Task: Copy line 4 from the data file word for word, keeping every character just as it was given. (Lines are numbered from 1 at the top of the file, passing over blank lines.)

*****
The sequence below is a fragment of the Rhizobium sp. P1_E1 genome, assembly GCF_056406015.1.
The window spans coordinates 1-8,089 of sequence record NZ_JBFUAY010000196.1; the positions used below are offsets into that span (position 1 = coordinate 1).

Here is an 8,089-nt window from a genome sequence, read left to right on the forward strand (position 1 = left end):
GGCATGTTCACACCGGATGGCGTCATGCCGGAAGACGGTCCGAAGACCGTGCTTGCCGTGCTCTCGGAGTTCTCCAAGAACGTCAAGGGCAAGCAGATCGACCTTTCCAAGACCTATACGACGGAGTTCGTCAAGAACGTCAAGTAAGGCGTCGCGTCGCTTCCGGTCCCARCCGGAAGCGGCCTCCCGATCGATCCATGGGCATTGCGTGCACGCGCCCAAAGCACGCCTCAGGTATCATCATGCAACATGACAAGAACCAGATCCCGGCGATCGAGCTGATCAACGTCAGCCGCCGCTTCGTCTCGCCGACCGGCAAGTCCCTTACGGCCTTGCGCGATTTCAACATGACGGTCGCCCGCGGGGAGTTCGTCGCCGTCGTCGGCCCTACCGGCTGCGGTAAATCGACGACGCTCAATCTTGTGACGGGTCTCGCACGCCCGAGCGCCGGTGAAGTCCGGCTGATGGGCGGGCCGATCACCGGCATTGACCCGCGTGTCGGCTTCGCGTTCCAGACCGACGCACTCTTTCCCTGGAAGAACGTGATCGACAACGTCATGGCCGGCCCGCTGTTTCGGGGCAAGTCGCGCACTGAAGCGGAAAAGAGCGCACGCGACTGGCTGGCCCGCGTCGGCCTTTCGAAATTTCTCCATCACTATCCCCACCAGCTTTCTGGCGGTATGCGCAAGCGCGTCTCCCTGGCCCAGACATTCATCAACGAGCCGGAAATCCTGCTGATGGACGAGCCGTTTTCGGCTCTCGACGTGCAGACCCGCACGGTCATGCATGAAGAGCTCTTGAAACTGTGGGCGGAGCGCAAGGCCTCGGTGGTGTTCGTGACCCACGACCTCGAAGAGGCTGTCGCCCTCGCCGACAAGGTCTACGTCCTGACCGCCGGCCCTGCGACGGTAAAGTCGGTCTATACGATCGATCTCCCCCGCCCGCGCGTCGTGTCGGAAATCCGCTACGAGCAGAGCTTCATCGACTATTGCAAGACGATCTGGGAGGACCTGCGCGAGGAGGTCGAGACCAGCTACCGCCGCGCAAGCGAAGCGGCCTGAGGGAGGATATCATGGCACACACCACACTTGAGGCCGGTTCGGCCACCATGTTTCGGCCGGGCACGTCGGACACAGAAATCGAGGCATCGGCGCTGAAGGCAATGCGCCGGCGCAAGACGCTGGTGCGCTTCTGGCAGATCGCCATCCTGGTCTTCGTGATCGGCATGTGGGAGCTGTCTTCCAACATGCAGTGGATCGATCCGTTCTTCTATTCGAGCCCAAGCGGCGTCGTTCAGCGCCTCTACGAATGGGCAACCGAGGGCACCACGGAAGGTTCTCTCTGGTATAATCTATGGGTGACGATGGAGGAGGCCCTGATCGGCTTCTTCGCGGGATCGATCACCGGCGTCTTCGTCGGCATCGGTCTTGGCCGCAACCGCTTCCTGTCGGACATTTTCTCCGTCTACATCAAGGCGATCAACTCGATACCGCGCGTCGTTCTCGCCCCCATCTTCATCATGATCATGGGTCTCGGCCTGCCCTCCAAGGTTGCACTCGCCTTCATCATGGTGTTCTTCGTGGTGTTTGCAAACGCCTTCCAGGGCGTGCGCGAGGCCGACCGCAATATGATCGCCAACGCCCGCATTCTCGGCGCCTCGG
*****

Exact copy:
GGCATGTTCACACCGGATGGCGTCATGCCGGAAGACGGTCCGAAGACCGTGCTTGCCGTGCTCTCGGAGTTCTCCAAGAACGTCAAGGGCAAGCAGATCGACCTTTCCAAGACCTATACGACGGAGTTCGTCAAGAACGTCAAGTAAGGCGTCGCGTCGCTTCCGGTCCCARCCGGAAGCGGCCTCCCGATCGATCCATGGGCATTGCGTGCACGCGCCCAAAGCACGCCTCAGGTATCATCATGCAACATGACAAGAACCAGATCCCGGCGATCGAGCTGATCAACGTCAGCCGCCGCTTCGTCTCGCCGACCGGCAAGTCCCTTACGGCCTTGCGCGATTTCAACATGACGGTCGCCCGCGGGGAGTTCGTCGCCGTCGTCGGCCCTACCGGCTGCGGTAAATCGACGACGCTCAATCTTGTGACGGGTCTCGCACGCCCGAGCGCCGGTGAAGTCCGGCTGATGGGCGGGCCGATCACCGGCATTGACCCGCGTGTCGGCTTCGCGTTCCAGACCGACGCACTCTTTCCCTGGAAGAACGTGATCGACAACGTCATGGCCGGCCCGCTGTTTCGGGGCAAGTCGCGCACTGAAGCGGAAAAGAGCGCACGCGACTGGCTGGCCCGCGTCGGCCTTTCGAAATTTCTCCATCACTATCCCCACCAGCTTTCTGGCGGTATGCGCAAGCGCGTCTCCCTGGCCCAGACATTCATCAACGAGCCGGAAATCCTGCTGATGGACGAGCCGTTTTCGGCTCTCGACGTGCAGACCCGCACGGTCATGCATGAAGAGCTCTTGAAACTGTGGGCGGAGCGCAAGGCCTCGGTGGTGTTCGTGACCCACGACCTCGAAGAGGCTGTCGCCCTCGCCGACAAGGTCTACGTCCTGACCGCCGGCCCTGCGACGGTAAAGTCGGTCTATACGATCGATCTCCCCCGCCCGCGCGTCGTGTCGGAAATCCGCTACGAGCAGAGCTTCATCGACTATTGCAAGACGATCTGGGAGGACCTGCGCGAGGAGGTCGAGACCAGCTACCGCCGCGCAAGCGAAGCGGCCTGAGGGAGGATATCATGGCACACACCACACTTGAGGCCGGTTCGGCCACCATGTTTCGGCCGGGCACGTCGGACACAGAAATCGAGGCATCGGCGCTGAAGGCAATGCGCCGGCGCAAGACGCTGGTGCGCTTCTGGCAGATCGCCATCCTGGTCTTCGTGATCGGCATGTGGGAGCTGTCTTCCAACATGCAGTGGATCGATCCGTTCTTCTATTCGAGCCCAAGCGGCGTCGTTCAGCGCCTCTACGAATGGGCAACCGAGGGCACCACGGAAGGTTCTCTCTGGTATAATCTATGGGTGACGATGGAGGAGGCCCTGATCGGCTTCTTCGCGGGATCGATCACCGGCGTCTTCGTCGGCATCGGTCTTGGCCGCAACCGCTTCCTGTCGGACATTTTCTCCGTCTACATCAAGGCGATCAACTCGATACCGCGCGTCGTTCTCGCCCCCATCTTCATCATGATCATGGGTCTCGGCCTGCCCTCCAAGGTTGCACTCGCCTTCATCATGGTGTTCTTCGTGGTGTTTGCAAACGCCTTCCAGGGCGTGCGCGAGGCCGACCGCAATATGATCGCCAACGCCCGCATTCTCGGCGCCTCGG